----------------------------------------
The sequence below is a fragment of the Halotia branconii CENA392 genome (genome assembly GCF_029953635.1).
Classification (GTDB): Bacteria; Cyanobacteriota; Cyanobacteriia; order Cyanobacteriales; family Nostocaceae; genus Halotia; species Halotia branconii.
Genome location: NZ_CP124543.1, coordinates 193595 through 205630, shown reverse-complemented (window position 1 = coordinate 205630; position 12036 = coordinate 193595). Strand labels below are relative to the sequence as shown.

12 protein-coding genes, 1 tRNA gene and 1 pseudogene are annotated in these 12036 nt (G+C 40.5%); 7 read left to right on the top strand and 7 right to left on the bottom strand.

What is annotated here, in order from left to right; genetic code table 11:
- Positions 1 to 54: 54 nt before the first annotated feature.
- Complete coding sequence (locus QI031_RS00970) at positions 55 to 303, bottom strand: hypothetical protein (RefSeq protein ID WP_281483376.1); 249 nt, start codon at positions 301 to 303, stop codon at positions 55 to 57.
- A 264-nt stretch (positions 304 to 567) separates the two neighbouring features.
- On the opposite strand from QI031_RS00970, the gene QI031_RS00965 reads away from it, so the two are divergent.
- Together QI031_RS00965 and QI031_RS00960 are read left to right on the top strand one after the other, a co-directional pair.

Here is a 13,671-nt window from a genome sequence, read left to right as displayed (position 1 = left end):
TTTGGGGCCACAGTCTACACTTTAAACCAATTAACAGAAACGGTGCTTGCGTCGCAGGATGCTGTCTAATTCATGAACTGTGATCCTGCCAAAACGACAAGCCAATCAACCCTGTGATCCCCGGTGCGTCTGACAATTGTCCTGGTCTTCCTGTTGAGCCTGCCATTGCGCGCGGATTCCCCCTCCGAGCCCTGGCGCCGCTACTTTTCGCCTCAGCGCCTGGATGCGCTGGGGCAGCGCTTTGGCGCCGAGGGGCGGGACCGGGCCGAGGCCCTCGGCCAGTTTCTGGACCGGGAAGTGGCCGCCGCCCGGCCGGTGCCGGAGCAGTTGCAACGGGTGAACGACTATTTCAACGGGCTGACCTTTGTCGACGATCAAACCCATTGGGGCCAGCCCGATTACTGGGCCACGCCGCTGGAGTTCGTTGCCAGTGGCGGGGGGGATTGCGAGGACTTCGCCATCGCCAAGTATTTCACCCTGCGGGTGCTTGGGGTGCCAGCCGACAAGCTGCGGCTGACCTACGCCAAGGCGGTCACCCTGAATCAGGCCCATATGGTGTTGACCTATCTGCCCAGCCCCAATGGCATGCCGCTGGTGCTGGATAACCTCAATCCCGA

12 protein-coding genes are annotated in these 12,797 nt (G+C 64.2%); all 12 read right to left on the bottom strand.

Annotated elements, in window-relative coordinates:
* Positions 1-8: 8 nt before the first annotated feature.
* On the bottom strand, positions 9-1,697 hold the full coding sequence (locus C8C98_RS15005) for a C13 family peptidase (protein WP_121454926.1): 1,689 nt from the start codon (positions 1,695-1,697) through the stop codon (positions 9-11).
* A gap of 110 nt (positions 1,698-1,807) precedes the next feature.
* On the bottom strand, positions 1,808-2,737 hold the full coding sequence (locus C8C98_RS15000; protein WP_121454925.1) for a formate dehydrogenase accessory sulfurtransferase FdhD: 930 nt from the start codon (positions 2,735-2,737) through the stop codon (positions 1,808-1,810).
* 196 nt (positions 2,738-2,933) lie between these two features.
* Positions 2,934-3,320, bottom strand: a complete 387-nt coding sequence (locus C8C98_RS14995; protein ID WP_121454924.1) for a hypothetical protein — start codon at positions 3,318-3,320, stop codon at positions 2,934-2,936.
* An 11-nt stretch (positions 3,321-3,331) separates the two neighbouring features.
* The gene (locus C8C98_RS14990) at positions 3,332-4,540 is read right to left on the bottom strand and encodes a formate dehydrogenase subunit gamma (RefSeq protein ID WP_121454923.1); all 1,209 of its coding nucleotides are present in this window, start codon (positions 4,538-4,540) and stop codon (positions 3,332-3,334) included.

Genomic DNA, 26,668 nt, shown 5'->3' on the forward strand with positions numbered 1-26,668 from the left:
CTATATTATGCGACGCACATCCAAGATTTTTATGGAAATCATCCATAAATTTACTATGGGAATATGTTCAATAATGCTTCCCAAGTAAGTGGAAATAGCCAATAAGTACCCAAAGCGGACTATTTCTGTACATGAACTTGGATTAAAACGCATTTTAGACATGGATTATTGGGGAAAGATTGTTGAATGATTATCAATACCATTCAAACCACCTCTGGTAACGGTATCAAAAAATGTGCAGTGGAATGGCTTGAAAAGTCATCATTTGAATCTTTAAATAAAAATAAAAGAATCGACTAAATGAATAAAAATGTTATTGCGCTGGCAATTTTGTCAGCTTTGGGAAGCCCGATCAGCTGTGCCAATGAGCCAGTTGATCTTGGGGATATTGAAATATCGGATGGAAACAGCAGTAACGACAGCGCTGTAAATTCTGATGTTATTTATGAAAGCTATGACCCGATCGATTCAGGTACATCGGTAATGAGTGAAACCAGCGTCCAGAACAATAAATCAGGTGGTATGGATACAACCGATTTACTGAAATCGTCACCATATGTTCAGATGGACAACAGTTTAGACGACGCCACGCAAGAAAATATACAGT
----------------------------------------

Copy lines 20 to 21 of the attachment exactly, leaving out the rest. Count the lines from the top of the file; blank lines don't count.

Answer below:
* Positions 2,934-3,320, bottom strand: a complete 387-nt coding sequence (locus C8C98_RS14995; protein ID WP_121454924.1) for a hypothetical protein — start codon at positions 3,318-3,320, stop codon at positions 2,934-2,936.
* An 11-nt stretch (positions 3,321-3,331) separates the two neighbouring features.